BIOL 1030: General Biology
ENTOX/BIOSC 8300: Mechanistic Toxicology
BIOL 4800/6800: Endocrinology

Selected Publications

Select Publications from the Past 5 Years:
Google Scholar: https://scholar.google.com/citations?user=Xyq40g0AAAAJ&hl=en
H-index: 32
i10 index: 55

*Graduate Student Co-Authors
**Undergraduate Student Co-Authors

*Heintz, MM, *Kumar, R, Maner-Smith, KM, Ortlund, EA, Baldwin, WS (2022). Age and diet-dependent changes in hepatic lipidomic profiles of male mice: Age acceleration in Cyp2b-null mice. J Lipids, 2022: Article ID 7122738. IF = 1.93. https://doi.org/10.1155/2022/7122738.
**Olack, EM, *Heintz, MM, Baldwin, WS. (2022) Dataset of endo- and xenobiotic inhibition of CYP2B6: Comparison to CYP3A4. Data Brief, 41: 108013.

*Hamilton, MC, *Heintz, MM, *Pfohl, M, *Marques, E, *Ford, L, Slitt, AL, Baldwin, WS. (2021) Increased toxicity and retention of Perfluorooctane Sulfonate (PFOS) in humanized CYP2B6-Transgenic mice compared to Cyp2b-null mice is relieved by a High-Fat Diet (HFD). Food Chem Toxicol, 152, 112175.

Baldwin, WS, Bain, LJ, DiGuilio, R, Kullman, S, Rice, CD Ringwood, AH, van den Hurk, P. (2020) 20th Pollutant responses in marine organisms (PRIMO 20): Global issues and fundamental mechanisms caused by pollutant stress in marine and freshwater organisms. (Review) Aquat Toxicol, 105620.

*Heintz, MM, *Kumar, R, **McRee, R, Baldwin, WS (2020) Gender differences in diet-induced steatotic disease in Cyp2b-null mice. PLoS ONE, 15(3): e0229896

Baldwin, WS. (2019) Phase 0 of the xenobiotic response: Nuclear receptors and other transcription factors as a first step in protection from xenobiotics. Nucl Recept Res, 6: Article ID 101447, 17 pages.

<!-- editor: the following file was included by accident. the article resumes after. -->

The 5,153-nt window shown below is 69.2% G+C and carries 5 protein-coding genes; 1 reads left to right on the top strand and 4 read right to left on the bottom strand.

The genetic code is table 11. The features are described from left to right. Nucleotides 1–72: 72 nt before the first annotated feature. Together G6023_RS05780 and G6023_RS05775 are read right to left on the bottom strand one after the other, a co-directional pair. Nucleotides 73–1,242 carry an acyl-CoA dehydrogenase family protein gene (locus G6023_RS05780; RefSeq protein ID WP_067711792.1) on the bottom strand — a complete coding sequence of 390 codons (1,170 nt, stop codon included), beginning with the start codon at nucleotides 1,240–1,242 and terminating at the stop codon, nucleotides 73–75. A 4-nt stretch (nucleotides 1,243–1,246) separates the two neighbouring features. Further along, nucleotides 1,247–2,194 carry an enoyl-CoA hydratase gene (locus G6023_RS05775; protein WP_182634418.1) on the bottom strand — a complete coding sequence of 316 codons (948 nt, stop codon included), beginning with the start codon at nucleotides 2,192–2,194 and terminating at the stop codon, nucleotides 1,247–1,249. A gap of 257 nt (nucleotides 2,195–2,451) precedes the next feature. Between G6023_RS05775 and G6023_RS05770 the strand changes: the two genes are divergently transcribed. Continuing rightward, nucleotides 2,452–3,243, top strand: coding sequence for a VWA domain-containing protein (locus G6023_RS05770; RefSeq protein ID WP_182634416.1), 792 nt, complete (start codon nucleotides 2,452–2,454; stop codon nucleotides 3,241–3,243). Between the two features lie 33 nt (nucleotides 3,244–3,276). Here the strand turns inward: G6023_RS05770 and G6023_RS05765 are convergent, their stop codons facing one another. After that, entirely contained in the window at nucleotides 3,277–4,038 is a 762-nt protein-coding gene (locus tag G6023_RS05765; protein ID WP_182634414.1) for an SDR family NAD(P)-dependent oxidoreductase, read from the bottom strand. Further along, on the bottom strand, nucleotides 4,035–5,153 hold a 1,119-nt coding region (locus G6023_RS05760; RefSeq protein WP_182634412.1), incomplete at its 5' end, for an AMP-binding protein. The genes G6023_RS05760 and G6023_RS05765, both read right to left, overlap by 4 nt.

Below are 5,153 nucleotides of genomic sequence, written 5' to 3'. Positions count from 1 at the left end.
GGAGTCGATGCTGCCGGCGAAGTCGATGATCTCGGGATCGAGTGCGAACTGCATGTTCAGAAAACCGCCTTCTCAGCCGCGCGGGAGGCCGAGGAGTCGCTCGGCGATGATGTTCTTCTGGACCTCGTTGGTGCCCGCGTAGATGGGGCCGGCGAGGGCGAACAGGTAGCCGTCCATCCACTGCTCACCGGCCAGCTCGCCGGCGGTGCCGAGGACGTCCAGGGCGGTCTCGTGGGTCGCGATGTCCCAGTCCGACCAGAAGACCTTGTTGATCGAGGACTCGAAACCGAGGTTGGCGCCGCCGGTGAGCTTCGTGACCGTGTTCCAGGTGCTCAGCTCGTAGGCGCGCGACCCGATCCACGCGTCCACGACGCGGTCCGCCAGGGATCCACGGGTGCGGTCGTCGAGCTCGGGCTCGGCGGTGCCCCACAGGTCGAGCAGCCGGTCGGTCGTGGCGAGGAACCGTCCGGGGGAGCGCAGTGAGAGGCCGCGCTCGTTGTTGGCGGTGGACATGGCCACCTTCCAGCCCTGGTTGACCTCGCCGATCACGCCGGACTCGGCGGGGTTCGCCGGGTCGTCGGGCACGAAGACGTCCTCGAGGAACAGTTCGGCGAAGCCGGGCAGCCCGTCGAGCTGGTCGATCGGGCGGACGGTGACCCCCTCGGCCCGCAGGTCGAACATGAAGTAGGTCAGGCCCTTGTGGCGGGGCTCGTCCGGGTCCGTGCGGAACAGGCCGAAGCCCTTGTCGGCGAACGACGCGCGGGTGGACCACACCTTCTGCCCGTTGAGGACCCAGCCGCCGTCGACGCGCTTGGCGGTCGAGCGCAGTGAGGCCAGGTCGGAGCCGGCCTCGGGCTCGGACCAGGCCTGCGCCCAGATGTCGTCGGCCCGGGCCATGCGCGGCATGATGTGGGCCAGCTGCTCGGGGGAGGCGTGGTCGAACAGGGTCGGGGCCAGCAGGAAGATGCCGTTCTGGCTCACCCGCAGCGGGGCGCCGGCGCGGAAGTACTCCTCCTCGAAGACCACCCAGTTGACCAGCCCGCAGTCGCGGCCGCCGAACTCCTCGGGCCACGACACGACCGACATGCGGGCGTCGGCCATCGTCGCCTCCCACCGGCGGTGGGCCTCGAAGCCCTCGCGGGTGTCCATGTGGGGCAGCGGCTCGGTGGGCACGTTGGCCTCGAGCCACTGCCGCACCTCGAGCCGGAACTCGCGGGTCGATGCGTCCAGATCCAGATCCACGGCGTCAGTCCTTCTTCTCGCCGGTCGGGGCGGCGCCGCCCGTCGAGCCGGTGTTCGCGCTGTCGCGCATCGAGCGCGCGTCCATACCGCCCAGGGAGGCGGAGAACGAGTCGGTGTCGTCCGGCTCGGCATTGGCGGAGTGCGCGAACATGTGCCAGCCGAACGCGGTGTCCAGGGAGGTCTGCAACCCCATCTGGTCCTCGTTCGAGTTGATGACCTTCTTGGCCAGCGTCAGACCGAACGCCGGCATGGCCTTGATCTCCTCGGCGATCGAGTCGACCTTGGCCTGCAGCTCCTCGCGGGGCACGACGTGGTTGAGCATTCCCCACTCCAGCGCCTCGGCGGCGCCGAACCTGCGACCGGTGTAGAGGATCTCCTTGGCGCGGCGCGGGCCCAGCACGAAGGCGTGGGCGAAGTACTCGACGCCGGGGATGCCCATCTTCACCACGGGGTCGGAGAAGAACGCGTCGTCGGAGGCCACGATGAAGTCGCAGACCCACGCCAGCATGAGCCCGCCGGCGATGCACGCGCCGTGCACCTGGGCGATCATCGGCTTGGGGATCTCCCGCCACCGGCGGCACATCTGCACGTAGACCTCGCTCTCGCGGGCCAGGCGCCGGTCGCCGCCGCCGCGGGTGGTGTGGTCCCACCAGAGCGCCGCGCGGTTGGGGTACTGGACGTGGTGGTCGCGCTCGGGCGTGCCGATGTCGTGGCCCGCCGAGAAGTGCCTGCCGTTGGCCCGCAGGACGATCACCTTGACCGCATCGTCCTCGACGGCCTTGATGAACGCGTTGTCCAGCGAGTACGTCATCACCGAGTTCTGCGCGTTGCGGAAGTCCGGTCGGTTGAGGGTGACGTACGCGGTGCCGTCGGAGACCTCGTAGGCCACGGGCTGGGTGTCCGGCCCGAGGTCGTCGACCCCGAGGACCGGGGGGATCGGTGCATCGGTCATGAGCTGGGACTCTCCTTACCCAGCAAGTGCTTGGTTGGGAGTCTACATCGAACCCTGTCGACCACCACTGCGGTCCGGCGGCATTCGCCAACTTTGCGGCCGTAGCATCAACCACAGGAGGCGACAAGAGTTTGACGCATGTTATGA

*1Heintz, MM, *1Kumar, R, **Rutledge, MM, Baldwin, WS. (2019) Cyp2b-null male mice are susceptible to diet-induced obesity and perturbations in lipid homeostasis. J Nutr Biochem, 70: 125-137.

Rooney, J, Oshida, K, *Kumar, R, Baldwin, W, Corton, JC. (2019) Chemical activation of the constitutive androstane receptor (CAR) leads to activation of oxidant-induced Nrf2. Toxicol Sci, 167: 172-189.

*Kumar, R, **Litoff, EJ, **Boswell, WT, Baldwin, WS. (2018) High fat diet induced obesity is mitigated in Cyp3a-null female mice. Chem-Biol Interac, 289: 129-140.

*Schmidt AM, *Sengupta N, Noorai, RE, Saski CA, Baldwin WS. (2017) RNA sequencing indicates that atrazine induces multiple detoxification genes in Daphnia magna and this is a potential source of its mixtures interactions with other chemicals. Chemosphere, 189: 699-708.

*Sengupta, N., **Reardon, D.C., Gerard, P.D., Baldwin, W.S. (2017) Exchange of polar lipids from adults to neonates in Daphnia magna: Perturbations in sphingomyelin allocation by dietary lipids and environmental toxicants. PLOS ONE, 12(5): e0178131.

*Kumar, R., *Mota, L.C., **Litoff, E.J., Rooney, J.P., **Boswell, W.T., **Courter, E., **Henderson, C.M., Hernandez, J.P., Corton, J.C., Moore, D.D., Baldwin, W.S. (2017) Compensatory changes in CYP expression in three different toxicology mouse models: CAR-null, Cyp3a-null, and Cyp2b9/10/13-null mice. PLOS ONE, 12(3): e0174355.

Contact Information

P: 864-656-2328
E: biolsci@clemson.edu

Campus Location

132 Long Hall, Clemson, SC 29634

Hours

Monday - Friday:
8 a.m. - 4:30 p.m.